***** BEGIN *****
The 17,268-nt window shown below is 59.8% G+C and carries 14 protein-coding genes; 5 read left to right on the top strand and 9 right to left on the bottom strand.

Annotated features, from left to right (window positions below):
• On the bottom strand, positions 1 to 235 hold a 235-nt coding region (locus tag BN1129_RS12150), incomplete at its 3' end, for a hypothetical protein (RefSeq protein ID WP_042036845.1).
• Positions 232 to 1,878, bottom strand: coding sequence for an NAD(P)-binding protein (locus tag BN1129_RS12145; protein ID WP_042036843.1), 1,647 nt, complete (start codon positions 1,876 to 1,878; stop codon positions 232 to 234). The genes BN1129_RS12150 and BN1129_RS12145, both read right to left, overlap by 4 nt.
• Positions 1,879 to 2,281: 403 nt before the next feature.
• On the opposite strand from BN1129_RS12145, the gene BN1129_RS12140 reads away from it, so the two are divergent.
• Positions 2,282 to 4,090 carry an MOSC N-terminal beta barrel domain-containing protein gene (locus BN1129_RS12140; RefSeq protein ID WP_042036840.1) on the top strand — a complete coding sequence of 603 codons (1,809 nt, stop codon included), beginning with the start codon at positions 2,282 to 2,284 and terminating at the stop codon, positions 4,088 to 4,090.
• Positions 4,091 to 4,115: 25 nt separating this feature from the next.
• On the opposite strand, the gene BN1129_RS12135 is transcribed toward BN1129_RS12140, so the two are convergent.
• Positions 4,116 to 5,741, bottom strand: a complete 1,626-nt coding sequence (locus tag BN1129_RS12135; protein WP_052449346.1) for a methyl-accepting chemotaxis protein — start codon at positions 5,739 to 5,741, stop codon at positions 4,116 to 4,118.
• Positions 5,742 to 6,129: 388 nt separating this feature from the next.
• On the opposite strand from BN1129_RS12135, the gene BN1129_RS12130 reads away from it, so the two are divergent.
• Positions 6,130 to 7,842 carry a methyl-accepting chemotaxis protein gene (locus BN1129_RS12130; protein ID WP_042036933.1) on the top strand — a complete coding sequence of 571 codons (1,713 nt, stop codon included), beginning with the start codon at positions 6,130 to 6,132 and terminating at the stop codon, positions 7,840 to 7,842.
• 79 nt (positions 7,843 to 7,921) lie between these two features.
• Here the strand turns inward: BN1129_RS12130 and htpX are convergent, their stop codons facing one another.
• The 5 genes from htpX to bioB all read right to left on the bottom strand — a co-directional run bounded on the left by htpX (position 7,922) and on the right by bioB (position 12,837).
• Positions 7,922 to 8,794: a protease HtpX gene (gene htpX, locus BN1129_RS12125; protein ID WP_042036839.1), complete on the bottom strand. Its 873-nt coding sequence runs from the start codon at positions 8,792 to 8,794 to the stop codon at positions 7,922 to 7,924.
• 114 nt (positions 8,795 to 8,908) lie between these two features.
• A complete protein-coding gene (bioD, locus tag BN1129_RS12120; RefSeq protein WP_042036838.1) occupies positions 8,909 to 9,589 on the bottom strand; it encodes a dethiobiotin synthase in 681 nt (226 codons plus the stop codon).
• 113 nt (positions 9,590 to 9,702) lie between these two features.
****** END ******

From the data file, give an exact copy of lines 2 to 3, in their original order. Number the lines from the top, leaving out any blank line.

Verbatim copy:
Annotated features, from left to right (window positions below):
• On the bottom strand, positions 1 to 235 hold a 235-nt coding region (locus tag BN1129_RS12150), incomplete at its 3' end, for a hypothetical protein (RefSeq protein ID WP_042036845.1).